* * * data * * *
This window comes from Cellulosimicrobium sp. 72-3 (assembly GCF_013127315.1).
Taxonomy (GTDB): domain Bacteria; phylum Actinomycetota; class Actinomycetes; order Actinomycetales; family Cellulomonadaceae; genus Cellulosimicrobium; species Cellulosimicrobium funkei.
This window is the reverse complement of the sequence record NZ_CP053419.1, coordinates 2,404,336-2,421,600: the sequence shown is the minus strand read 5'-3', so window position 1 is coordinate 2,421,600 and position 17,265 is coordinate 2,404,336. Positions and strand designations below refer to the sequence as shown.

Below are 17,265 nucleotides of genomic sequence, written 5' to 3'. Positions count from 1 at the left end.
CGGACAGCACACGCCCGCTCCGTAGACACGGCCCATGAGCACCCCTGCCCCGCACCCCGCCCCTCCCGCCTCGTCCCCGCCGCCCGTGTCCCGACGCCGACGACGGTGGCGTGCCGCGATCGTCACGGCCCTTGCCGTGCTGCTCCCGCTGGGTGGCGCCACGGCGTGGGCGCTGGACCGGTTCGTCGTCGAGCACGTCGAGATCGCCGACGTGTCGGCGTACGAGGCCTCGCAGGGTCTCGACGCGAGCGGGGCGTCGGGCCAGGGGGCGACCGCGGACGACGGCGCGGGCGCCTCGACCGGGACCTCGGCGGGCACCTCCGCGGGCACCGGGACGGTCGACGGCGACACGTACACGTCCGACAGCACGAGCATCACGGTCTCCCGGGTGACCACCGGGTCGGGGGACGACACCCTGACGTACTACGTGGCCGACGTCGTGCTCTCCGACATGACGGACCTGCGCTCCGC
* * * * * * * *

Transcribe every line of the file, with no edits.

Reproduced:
This window comes from Cellulosimicrobium sp. 72-3 (assembly GCF_013127315.1).
Taxonomy (GTDB): domain Bacteria; phylum Actinomycetota; class Actinomycetes; order Actinomycetales; family Cellulomonadaceae; genus Cellulosimicrobium; species Cellulosimicrobium funkei.
This window is the reverse complement of the sequence record NZ_CP053419.1, coordinates 2,404,336-2,421,600: the sequence shown is the minus strand read 5'-3', so window position 1 is coordinate 2,421,600 and position 17,265 is coordinate 2,404,336. Positions and strand designations below refer to the sequence as shown.

Below are 17,265 nucleotides of genomic sequence, written 5' to 3'. Positions count from 1 at the left end.
CGGACAGCACACGCCCGCTCCGTAGACACGGCCCATGAGCACCCCTGCCCCGCACCCCGCCCCTCCCGCCTCGTCCCCGCCGCCCGTGTCCCGACGCCGACGACGGTGGCGTGCCGCGATCGTCACGGCCCTTGCCGTGCTGCTCCCGCTGGGTGGCGCCACGGCGTGGGCGCTGGACCGGTTCGTCGTCGAGCACGTCGAGATCGCCGACGTGTCGGCGTACGAGGCCTCGCAGGGTCTCGACGCGAGCGGGGCGTCGGGCCAGGGGGCGACCGCGGACGACGGCGCGGGCGCCTCGACCGGGACCTCGGCGGGCACCTCCGCGGGCACCGGGACGGTCGACGGCGACACGTACACGTCCGACAGCACGAGCATCACGGTCTCCCGGGTGACCACCGGGTCGGGGGACGACACCCTGACGTACTACGTGGCCGACGTCGTGCTCTCCGACATGACGGACCTGCGCTCCGC